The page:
Activist countries

Developing countries feel ‘betrayed’ by rushed negotiations at COP27

This special COP27 briefing was originally published on November 17 in our flagship daily newsletter, network today. register here to get the context and consequences of the news in your inbox every day.

As this round of climate talks enters its home stretch, the apparent lack of progress on the biggest issue here – a fund to address loss and damage for poor and vulnerable countries – has prompted a press conference impulse from representatives of the G-77, the Alliance of Small Island States (AOSIS), the bloc of least developed countries and the Independent Association of Latin America and the Caribbean (AILAC).

“We felt we could rely on [last year’s talks in] Glasgow, and one of the basic elements was to establish a fund for loss and damage. This has been clearly stated, and this is clearly the expectation,” said Molwyn Joseph, Minister of Health, Welfare and Environment of Antigua and Barbuda, on behalf of AOSIS. “Anything less than the creation of a loss and damage fund at this COP is a betrayal.

The overall message from the group was that at the very least, the world must emerge from Egypt having established at least the concept of such a fund, as a demonstration of the political will to move forward. The details – where the money will come from, how it will be spent, etc. – can be dealt with later.

“It may not suddenly trigger a flurry of finance,” said Sherry Rehman, Pakistan’s climate change minister, speaking on behalf of the G-77 bloc of 134 developing countries. “Give us a political message that we are all ready to take this forward as a community of countries and nations.”

While there is a general consensus on the existence of a fund for loss and damage, some rich countries are still delaying the tangible creation of such a fund due to various concerns. They include the fact that in some places like the United States, it is probably not an option to appropriate money that amounts to reparations for other countries. The latest draft text of an agreement contains detailed language on loss and damage, although under a heading regarding funding arrangements it reads ominously: “{Placeholder for relevant results of ongoing negotiations}.”

As I wrote in yesterday’s bulletin, there is no indication that the COP will end on schedule. The obvious frustration of delegates from the developing world here only underscores the impasse; the negotiators are here for a few long nights before it’s over.

A discounted social cost of carbon

A few days ago here, Senator Sheldon Whitehouse, a Democrat from Rhode Island, noted that buried in the Environmental Protection Agency’s proposed new methane rule was an update to how the agency calculates and uses the social cost of carbon.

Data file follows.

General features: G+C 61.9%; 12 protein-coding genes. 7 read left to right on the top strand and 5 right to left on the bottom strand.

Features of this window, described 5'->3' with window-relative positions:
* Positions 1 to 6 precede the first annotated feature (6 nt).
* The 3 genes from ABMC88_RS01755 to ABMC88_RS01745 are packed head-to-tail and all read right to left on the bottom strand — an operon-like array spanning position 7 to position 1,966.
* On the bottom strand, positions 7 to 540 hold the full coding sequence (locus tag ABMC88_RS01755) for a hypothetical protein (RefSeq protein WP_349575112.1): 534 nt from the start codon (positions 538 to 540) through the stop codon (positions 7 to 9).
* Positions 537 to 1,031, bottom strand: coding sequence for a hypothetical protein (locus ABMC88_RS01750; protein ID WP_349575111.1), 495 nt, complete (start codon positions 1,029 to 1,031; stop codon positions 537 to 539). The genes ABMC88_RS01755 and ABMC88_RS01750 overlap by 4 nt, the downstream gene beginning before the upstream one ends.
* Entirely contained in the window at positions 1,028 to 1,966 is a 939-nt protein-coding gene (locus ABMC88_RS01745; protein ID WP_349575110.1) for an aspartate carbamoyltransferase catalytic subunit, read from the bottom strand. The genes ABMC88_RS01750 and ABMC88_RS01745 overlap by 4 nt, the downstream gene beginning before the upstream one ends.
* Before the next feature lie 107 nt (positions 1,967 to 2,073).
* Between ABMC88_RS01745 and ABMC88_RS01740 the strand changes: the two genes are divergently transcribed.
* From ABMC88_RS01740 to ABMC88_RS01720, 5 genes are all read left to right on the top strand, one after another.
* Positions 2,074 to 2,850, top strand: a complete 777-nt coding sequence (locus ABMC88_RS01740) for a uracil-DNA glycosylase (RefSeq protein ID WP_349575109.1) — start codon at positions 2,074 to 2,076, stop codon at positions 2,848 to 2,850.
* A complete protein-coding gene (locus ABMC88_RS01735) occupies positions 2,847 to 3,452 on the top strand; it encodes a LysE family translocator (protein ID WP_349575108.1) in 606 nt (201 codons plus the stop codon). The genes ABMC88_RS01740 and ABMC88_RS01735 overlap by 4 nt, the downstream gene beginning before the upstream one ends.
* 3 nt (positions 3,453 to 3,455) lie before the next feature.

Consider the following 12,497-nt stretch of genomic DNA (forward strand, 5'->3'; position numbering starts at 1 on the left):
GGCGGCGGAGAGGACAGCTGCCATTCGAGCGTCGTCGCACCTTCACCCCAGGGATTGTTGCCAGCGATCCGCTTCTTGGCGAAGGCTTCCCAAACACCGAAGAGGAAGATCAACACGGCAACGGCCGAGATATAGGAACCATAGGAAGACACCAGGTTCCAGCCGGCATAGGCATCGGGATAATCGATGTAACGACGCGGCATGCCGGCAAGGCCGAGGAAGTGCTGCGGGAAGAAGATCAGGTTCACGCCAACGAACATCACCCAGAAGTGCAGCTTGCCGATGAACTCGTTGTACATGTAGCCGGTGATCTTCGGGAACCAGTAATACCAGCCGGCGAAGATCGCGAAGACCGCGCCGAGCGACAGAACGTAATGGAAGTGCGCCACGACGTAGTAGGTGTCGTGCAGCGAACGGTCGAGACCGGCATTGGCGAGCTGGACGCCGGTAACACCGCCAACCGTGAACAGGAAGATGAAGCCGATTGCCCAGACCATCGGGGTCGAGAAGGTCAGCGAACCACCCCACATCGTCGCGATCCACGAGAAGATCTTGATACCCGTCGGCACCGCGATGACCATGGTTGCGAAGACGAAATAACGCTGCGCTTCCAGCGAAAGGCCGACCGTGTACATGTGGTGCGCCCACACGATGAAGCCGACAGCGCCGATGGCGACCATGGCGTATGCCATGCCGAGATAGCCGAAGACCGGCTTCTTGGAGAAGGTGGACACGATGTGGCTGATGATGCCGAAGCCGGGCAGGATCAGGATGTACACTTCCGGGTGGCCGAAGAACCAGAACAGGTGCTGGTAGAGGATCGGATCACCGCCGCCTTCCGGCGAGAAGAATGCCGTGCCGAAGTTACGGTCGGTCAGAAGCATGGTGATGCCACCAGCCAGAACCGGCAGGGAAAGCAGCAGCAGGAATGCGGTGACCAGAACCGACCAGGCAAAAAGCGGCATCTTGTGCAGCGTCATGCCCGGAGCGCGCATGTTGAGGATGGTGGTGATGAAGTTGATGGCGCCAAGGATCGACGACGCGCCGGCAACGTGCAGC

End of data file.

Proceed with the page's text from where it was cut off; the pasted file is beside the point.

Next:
“This is perhaps, quietly, the most important thing the United States has announced here at this conference,” he told reporters.

The social cost of carbon is a dollar figure representing the harm caused to society by the emission of one ton of carbon (in carbon dioxide, or methane, or other greenhouse gases). I reached out to Whitehouse to find out more about why this update, which would set a baseline of $120 per tonne (with potential variation depending on the details of its calculation), was so important.

“This new social cost of carbon of $120 per ton can be a game-changer if applied broadly throughout government decision-making,” he told me. “Federal agencies will make more informed choices about rulemaking, procurement, investments and other policies if they consider the true costs of pollution.”

This is most notably manifested in regulations such as the methane rule, where an accurate carbon price can properly demonstrate the costs and benefits of a policy. During the Obama years, a social cost of $43 was initially used; the Trump administration has decided to magically eliminate emissions damages and set them at less than $10 a ton. The Biden administration started with a price tag of $51, so this update would mean the EPA now considers every ton of emissions to be more than twice as damaging as before.

Heard at the COP

At an event for young African climate activists, a speaker shouted something like, “We don’t want to do COPs forever! She received enthusiastic cheers.

This made me think: under what circumstances will these annual climate conferences stop?

The original United Nations Framework Convention on Climate Change – the UNFCCC, under whose auspices all the COPs have taken place – actually provides some kind of answer. Article 2 of the 1992 document states that the ultimate objective is to achieve “the stabilization of concentrations of greenhouse gases in the atmosphere at a level which would prevent dangerous anthropogenic interference with the climate system”.

Of course, this ship has been sailing for a long time: concentrations of greenhouse gases have already caused dangerous interference with the climate system, and as I have written before, even bringing global emissions to zero today will still result in more such interference in the decades to come.

So maybe the key is to focus on the term “stabilization”. A rosy future where emissions have fallen to zero and gases in the atmosphere have descended to a livable plateau would represent victory under this original charter.

At the moment, such a future is not exactly on the horizon. So while these young activists may not attend COPs “forever,” it will be some time before the same logic that started the conferences can reasonably bring them to an end.